The Solitudes have an attenuator (not a volume control) which allows one to turn up the volume on the Ipod or CD/Cassette deck, and then adjust it by means of the “volume” control on the left earpiece. The Bose do not have any such control – they are either on or off. (They do have an on/off attenuator inside the plug, for use where the sound source may be too loud, such as airplane speaker jacks). The Solitude’s “volume” control is useful in cases such as kayaking where I keep my Ipod or cassette in a watertight bag which is not readily accessible. I can then adjust volume on the headset. A disadvantage of this is that one uses more battery power since the sound device may be turned up to a higher volume than needed. The lack of a volume control is not an issue in a car or an airplane, when one has ready access to the sound device. The Solitudes have another advantage. Since they do not appear to amplify the sound (the “volume” control is an attenuator), they can be used without noise cancellation i.e. with the cancellation switch off, of with its 2 AAA batteries removed. The Bose do amplify the sound and must therefore be turned on in order for one to hear anything. Therefore, the noise cancellation is always present when listening to the Bose, but is optional with the Solitudes.
Sound Quality and Noise Canceling Effectiveness
Both headphones are best at canceling low frequencies – like road noise in a car, or the dull background roar in a airplane. They do little to cancel high frequencies, such as ambulance sirens or a small airplane flying overhead while one is out walking. However, earplugs cancel high frequencies better than low, so one can combine these and get a very quiet environment, which is what I often do on an airplane trip. One can then listen to a sound device such as a book on tape and turn up its volume to overcome the dB reduction on the earplugs. Listening to my Ipod with earplugs is not as good – the higher notes are attenuated rather much-but it still is passable.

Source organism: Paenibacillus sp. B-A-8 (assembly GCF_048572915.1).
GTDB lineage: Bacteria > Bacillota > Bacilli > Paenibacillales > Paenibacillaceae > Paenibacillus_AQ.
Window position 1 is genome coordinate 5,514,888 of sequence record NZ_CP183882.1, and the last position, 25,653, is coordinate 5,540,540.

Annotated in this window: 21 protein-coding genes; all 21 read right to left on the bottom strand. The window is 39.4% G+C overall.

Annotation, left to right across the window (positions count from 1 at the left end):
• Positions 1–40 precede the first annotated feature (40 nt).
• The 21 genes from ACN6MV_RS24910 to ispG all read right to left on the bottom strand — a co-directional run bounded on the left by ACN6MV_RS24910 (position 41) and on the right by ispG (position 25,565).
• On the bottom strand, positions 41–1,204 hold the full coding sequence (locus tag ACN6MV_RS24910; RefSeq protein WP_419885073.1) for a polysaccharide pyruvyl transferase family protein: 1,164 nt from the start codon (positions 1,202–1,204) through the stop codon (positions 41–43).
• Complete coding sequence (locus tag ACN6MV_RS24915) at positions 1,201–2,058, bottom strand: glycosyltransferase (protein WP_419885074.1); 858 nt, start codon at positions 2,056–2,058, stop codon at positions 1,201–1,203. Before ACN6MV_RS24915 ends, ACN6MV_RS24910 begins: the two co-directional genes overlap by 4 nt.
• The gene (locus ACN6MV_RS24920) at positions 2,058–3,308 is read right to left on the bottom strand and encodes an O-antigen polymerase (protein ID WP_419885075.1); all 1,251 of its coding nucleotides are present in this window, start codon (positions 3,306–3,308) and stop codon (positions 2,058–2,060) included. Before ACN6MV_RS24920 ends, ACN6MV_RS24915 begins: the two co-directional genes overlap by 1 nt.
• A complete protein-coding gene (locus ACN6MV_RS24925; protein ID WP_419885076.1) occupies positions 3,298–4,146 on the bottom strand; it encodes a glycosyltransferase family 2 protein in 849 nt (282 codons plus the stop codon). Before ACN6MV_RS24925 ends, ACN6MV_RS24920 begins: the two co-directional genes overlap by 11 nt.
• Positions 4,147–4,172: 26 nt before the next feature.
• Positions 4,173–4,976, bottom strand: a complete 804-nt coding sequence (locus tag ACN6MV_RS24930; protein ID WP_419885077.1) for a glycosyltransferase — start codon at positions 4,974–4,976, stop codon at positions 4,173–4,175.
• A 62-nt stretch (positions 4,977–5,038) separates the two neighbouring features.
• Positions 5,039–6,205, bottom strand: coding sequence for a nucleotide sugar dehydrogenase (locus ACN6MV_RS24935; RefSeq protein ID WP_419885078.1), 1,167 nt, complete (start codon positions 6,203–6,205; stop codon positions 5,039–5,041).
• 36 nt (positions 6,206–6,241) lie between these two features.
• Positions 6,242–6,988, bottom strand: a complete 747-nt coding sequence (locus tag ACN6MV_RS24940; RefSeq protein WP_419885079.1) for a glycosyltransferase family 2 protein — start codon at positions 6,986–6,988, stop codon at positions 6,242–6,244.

I have compared the Solitudes and the Bose in my car, on an airplane, and in a quiet environment. The only way to be objective is to use a dBA sound meter, which I do not have. However, for me the Bose are significantly better at attenuating low frequency noise. This is fairly easy to test, by switching back and forth between the headphones, although have someone else drive! The Bose have another clear advantage. They do not create a high-frequency hissing sound when their noise cancellation is active. The Solitudes produce a pronounced hiss. I read about this in the various reports on the internet before I purchased the Solitudes, so I was prepared for it. Over time, I got more or less used to it, since it is less annoying to have hissing than the low frequencies common in cars and airplanes. In a very noisy environment such as a car on a rough road at 60-70 mph (e.g. my Camry on I5 around Seattle – which is a very rough road), one is not too much aware of the hissing. But on a quieter road, such as 50 mph on I24 north of Auburn Hills MI , or on side streets, or in stop and go traffic, the hissing can be annoying. When I tried the Bose, I was surprised (and delighted) to hear almost no hissing at all. Whether one is bothered by the hissing depends on the type of music one listens to. I like quieter music, such as Norah Jones or Beethoven’s Violin Concerto (not the 9th !), and the hissing is a real bother in such cases. Of course, in a very quiet place like a living room, one can simply turn off the Solitude’s noise cancellation and the headphones are then a passive headphone with no hissing. However, even in quiet environments, I like the noise cancellation, since there is usually some low frequency noise present. In these cases, there in simply no comparison – with the Bose, listening to music anywhere other than in a very noisy environment is a lot more pleasurable. For me, the Bose have another advantage- they amplify the sound. This means that less volume is needed from my Ipod, so its batteries last longer between charges. Interestingly, the Bose use one AAA battery vs. two for the Solitudes, but they both seems to last similar times – 30+ hours at a rough estimate.